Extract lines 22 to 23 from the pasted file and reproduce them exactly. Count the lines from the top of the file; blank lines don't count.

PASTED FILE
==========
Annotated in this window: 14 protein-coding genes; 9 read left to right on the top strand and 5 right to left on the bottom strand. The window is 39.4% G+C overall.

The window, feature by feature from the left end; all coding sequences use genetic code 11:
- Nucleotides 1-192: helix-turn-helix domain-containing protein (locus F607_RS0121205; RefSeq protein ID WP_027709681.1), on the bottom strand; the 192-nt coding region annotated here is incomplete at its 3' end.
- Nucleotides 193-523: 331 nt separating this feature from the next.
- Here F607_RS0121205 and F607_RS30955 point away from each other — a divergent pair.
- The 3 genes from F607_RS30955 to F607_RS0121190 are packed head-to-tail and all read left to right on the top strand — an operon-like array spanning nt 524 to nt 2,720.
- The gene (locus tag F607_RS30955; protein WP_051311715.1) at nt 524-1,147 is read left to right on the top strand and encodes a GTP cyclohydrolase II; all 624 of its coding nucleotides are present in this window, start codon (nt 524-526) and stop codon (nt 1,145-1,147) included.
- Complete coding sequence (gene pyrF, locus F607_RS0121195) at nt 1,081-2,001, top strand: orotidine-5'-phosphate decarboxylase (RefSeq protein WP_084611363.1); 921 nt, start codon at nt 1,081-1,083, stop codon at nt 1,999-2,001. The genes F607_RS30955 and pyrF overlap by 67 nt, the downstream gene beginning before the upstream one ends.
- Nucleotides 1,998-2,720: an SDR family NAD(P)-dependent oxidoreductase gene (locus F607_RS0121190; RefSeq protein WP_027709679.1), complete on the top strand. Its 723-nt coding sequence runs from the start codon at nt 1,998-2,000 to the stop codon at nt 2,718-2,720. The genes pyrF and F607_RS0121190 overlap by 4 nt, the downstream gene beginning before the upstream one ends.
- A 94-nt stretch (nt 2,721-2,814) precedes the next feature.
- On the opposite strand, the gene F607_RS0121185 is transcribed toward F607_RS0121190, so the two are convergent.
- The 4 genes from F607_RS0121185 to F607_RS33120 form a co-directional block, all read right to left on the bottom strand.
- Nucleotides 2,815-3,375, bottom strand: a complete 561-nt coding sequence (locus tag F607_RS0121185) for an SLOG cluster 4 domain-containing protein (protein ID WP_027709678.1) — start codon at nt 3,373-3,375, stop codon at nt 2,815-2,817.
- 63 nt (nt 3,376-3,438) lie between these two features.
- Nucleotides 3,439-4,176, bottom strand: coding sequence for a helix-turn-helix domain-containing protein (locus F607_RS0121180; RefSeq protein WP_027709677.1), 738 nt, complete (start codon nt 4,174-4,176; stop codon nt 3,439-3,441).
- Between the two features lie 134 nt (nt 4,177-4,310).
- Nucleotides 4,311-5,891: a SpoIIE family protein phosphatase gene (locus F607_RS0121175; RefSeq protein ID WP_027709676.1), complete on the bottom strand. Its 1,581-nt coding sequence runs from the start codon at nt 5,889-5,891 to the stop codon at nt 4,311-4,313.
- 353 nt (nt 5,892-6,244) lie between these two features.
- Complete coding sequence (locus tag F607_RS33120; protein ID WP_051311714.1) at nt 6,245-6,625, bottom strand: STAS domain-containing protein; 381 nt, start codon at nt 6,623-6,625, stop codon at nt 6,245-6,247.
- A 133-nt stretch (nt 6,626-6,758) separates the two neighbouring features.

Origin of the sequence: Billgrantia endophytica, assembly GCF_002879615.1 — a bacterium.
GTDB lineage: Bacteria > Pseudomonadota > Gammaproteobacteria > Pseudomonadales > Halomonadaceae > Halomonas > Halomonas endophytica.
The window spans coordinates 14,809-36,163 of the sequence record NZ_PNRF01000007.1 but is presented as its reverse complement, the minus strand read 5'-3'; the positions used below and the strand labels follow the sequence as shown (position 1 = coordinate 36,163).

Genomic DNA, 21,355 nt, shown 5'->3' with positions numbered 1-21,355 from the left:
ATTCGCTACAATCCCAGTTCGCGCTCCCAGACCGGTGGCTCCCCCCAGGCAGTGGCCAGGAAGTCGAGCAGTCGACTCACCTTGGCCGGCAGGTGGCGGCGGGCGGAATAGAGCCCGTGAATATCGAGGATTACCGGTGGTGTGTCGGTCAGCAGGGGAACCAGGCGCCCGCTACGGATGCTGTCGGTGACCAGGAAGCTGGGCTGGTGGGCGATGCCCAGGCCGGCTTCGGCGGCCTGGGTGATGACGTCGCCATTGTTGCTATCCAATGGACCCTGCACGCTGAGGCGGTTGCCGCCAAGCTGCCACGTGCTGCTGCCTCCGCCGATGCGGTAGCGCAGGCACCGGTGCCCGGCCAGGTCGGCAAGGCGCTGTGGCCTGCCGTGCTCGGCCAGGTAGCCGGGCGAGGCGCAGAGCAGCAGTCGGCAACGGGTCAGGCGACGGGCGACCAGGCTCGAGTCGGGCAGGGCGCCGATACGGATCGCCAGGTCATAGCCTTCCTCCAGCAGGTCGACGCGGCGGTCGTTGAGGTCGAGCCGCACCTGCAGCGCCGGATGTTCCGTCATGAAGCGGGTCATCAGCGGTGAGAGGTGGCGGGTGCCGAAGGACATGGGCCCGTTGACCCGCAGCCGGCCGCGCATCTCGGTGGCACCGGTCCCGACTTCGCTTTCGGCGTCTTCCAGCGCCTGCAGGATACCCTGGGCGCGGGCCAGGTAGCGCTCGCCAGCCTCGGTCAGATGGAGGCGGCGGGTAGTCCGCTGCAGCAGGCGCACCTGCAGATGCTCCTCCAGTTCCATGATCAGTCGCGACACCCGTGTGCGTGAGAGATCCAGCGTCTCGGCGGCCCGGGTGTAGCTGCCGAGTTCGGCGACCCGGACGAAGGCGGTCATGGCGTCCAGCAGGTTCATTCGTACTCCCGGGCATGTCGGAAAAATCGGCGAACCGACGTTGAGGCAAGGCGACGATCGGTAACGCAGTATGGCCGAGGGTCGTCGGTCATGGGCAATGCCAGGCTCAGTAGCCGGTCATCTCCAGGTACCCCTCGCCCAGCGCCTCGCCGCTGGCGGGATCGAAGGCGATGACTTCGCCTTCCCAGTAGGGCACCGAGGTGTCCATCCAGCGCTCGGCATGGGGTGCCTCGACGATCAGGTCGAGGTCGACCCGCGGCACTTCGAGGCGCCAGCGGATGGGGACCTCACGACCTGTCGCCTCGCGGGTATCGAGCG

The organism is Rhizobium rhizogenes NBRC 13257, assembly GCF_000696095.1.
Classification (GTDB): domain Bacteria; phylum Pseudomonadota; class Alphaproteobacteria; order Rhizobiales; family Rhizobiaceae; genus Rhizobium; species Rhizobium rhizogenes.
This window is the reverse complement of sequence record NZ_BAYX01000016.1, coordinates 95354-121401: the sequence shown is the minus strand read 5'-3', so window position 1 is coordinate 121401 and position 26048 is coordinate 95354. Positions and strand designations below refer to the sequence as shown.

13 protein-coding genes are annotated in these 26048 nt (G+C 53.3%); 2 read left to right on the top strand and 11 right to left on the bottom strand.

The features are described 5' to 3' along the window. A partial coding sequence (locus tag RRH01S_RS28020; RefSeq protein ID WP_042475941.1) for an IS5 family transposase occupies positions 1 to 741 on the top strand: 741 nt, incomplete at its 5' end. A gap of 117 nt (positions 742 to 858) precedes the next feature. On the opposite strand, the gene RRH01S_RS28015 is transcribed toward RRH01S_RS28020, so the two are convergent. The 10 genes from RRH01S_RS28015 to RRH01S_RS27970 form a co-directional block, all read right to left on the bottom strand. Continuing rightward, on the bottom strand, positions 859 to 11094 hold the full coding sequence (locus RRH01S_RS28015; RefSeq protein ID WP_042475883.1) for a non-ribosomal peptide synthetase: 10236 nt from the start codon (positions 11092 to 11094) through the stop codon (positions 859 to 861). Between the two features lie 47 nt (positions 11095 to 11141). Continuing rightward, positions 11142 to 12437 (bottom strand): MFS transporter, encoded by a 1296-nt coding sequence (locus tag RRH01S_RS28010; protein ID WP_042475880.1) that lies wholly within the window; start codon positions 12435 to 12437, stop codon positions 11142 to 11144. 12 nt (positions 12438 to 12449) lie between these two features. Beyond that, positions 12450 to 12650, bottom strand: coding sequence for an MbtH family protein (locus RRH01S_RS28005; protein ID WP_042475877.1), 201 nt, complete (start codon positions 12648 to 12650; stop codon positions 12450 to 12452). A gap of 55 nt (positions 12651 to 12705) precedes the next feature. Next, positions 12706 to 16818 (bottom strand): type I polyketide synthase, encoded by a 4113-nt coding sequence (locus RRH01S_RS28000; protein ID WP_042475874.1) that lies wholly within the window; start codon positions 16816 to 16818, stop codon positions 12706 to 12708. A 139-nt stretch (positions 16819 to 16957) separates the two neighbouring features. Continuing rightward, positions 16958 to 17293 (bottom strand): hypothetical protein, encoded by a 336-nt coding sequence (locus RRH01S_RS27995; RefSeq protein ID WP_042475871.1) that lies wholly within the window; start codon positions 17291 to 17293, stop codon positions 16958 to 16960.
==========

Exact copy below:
GTDB lineage: Bacteria > Pseudomonadota > Gammaproteobacteria > Pseudomonadales > Halomonadaceae > Halomonas > Halomonas endophytica.
The window spans coordinates 14,809-36,163 of the sequence record NZ_PNRF01000007.1 but is presented as its reverse complement, the minus strand read 5'-3'; the positions used below and the strand labels follow the sequence as shown (position 1 = coordinate 36,163).